What's In A Name?
In my business, we work with a lot of start-up companies, so one of the questions we get asked is "What do you think of our name?" When the start-ups don't ask the question, I typically ask them for the genesis and significance of their name, so I can gather some insight into who they think they are or what they think they do.
A name is a funny thing because it's important to everyone, but it can easily become too important.
When first launching a company, name selection is a fun exercise, providing a preliminary opportunity for the team to engage with one another in the creative process. I also know of a number of companies who've spent tens of thousands (if not more) on creating a name, only to change it at a later date. In many cases, marketing execs come into a company and the first thing they attempt to do is rebrand and/or rename the company. Far too much of the time this is an act of self-perpetuation, where marketing execs are literally creating unnecessary work to make themselves feel important and leave their "mark" on the company.
There are times when a company needs to rebrand, but "need" and "want" are two entirely different things. You should rebrand when your company has changed its business model, offers a new suite of services, or has in some other way dramatically changed.
Iterative growth does not necessitate a change - because, whether you like the brand or not, it has built equity in the eyes of your customers. Very rarely, in my experience, has a company won or lost a piece of business based on its name. If that does happen, either the client was probably not someone they would have wanted to work with in the long term, or the team did not do a good job portraying the company's benefits over the competition. Names don't win business; business wins business.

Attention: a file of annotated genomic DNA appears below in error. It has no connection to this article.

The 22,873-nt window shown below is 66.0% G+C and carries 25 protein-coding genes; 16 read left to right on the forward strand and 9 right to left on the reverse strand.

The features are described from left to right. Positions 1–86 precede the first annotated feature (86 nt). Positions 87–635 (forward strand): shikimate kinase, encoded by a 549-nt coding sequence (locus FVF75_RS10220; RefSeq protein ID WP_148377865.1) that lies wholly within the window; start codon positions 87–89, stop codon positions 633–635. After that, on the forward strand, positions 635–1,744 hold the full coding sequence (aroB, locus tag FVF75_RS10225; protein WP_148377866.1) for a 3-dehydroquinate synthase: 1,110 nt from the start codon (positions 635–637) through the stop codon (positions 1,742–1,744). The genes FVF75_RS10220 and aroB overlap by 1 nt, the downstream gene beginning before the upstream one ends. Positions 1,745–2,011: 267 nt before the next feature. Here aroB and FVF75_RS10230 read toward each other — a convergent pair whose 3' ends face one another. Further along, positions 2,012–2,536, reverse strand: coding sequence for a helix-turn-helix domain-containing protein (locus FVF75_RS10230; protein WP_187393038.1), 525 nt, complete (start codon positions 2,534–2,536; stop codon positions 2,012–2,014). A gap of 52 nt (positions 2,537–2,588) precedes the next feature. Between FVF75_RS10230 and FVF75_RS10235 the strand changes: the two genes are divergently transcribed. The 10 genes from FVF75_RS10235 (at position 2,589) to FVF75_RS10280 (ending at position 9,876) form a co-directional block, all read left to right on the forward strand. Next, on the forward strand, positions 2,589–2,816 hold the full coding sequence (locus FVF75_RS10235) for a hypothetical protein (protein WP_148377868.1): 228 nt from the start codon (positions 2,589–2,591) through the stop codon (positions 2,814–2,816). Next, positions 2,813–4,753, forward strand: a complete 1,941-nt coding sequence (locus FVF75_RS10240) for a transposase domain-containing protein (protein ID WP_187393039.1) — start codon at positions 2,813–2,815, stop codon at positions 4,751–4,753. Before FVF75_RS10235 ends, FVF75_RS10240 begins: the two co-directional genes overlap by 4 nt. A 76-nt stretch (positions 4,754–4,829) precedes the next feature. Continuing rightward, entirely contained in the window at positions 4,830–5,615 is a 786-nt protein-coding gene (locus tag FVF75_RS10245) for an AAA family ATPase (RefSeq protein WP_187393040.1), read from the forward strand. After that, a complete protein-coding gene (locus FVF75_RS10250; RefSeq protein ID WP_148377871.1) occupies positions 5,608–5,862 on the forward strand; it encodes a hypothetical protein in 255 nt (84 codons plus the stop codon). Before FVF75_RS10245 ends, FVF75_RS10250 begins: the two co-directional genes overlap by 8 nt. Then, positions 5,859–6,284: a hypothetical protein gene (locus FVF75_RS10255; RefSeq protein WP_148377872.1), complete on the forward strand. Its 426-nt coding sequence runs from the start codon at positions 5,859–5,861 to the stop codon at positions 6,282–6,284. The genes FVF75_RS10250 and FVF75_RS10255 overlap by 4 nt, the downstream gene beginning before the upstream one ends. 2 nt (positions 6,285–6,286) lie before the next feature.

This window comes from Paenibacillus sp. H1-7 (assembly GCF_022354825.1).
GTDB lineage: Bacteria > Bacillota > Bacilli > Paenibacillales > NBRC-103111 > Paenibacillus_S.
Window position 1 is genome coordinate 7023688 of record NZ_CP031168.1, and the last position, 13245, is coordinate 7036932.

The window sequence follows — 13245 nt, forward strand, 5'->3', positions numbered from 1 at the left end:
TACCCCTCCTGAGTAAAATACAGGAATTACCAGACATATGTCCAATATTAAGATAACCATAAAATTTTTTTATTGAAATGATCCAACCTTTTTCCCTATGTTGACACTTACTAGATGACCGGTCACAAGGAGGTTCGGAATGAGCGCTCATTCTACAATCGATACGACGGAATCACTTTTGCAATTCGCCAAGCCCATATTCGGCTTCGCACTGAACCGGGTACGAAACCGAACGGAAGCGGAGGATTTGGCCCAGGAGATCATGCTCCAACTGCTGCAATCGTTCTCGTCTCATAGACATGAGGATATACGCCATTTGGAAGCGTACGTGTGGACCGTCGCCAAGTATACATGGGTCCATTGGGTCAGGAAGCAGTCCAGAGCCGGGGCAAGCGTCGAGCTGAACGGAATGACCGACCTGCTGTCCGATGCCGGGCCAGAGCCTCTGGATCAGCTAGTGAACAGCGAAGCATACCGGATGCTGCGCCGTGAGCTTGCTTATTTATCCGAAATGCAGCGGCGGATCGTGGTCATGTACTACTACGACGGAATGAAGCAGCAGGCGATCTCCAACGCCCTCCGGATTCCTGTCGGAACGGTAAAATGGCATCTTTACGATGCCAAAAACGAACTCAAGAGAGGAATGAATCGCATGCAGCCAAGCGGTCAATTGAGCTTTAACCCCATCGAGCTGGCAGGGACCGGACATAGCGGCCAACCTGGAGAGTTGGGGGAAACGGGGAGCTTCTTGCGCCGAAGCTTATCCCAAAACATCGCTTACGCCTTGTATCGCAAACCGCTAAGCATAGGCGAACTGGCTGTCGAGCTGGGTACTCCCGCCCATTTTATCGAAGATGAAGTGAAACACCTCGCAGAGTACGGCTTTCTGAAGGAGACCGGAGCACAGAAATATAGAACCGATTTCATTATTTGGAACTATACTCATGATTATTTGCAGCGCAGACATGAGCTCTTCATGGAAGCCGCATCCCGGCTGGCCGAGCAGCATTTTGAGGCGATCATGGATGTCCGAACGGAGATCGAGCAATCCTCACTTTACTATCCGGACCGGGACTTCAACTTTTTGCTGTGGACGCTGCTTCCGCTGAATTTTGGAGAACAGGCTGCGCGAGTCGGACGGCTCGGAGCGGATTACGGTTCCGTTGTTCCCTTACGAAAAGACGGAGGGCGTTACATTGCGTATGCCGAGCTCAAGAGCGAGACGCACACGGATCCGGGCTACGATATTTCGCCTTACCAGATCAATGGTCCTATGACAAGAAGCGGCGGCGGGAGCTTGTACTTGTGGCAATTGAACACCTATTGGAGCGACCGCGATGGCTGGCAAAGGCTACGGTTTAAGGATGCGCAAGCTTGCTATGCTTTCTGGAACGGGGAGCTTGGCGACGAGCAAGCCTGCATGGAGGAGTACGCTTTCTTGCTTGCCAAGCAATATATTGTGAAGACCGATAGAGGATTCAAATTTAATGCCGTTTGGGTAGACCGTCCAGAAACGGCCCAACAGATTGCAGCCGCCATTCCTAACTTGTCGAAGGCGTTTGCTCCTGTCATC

All that being said, here are some pieces of advice for when you do decide to name a company:
1. Try to pick a name that evokes what you do, not just something "cool.". The Web is 50/50 on this, constantly creating new companies with cool-sounding names that don't mean anything, but the majority of those companies never amount to much. The ones that do typically have a story behind their names.
2. A name should be different enough to stand out and not be confused with your competition. It can be very difficult to literally own a brand name across multiple categories of business, but do your homework and weigh the pros and cons of other companies with similar-sounding names.
3. A name should be easy to say, or spell. I tend to ignore this advice altogether, with companies like the Arkitektive being uniquely generated brand names, but for the most part you want something that won't be misspelled repeatedly. You want your customers or clients to know how to find you easily and quickly.
4. Do your best to "own" your name: check out the domain registers, check out trademarkia, and check out any business-related database like Hoovers to see if someone else is operating under your desired brand. If there is too much overlap, move on.
Starting a company is exciting, and a bit unnerving, but naming that company should not be the most stressful thing you do. It should be a component of what you do, and a fun one as well.
Do I suggest you hire an outside firm to name your company? Not really. It's a creative process, but one that you can certainly undertake. And if business is going well, don't let someone tell you that you need to change the name to get to that "next level". As I said before, very few (if any) times has a company lost a piece of business because of its name.
What do you think is in a name? Tell me on the Spin Board!